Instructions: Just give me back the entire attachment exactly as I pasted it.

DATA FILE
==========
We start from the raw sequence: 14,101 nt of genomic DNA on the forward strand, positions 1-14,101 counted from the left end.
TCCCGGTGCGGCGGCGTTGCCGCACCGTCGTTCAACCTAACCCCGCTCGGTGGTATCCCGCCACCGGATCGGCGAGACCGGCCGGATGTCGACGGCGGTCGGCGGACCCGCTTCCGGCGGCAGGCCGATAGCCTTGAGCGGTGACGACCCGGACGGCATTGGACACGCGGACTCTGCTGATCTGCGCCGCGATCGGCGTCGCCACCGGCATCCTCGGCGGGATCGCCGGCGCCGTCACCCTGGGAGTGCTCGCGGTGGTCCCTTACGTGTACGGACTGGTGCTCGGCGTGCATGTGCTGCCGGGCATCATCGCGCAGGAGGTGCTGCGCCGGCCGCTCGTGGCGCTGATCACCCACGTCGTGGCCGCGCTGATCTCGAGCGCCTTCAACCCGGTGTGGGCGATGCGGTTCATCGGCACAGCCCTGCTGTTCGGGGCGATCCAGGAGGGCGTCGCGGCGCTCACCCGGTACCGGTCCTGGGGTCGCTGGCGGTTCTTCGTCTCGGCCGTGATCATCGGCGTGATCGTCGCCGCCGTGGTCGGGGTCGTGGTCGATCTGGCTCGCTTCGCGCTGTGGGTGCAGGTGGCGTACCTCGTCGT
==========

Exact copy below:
We start from the raw sequence: 14,101 nt of genomic DNA on the forward strand, positions 1-14,101 counted from the left end.
TCCCGGTGCGGCGGCGTTGCCGCACCGTCGTTCAACCTAACCCCGCTCGGTGGTATCCCGCCACCGGATCGGCGAGACCGGCCGGATGTCGACGGCGGTCGGCGGACCCGCTTCCGGCGGCAGGCCGATAGCCTTGAGCGGTGACGACCCGGACGGCATTGGACACGCGGACTCTGCTGATCTGCGCCGCGATCGGCGTCGCCACCGGCATCCTCGGCGGGATCGCCGGCGCCGTCACCCTGGGAGTGCTCGCGGTGGTCCCTTACGTGTACGGACTGGTGCTCGGCGTGCATGTGCTGCCGGGCATCATCGCGCAGGAGGTGCTGCGCCGGCCGCTCGTGGCGCTGATCACCCACGTCGTGGCCGCGCTGATCTCGAGCGCCTTCAACCCGGTGTGGGCGATGCGGTTCATCGGCACAGCCCTGCTGTTCGGGGCGATCCAGGAGGGCGTCGCGGCGCTCACCCGGTACCGGTCCTGGGGTCGCTGGCGGTTCTTCGTCTCGGCCGTGATCATCGGCGTGATCGTCGCCGCCGTGGTCGGGGTCGTGGTCGATCTGGCTCGCTTCGCGCTGTGGGTGCAGGTGGCGTACCTCGTCGT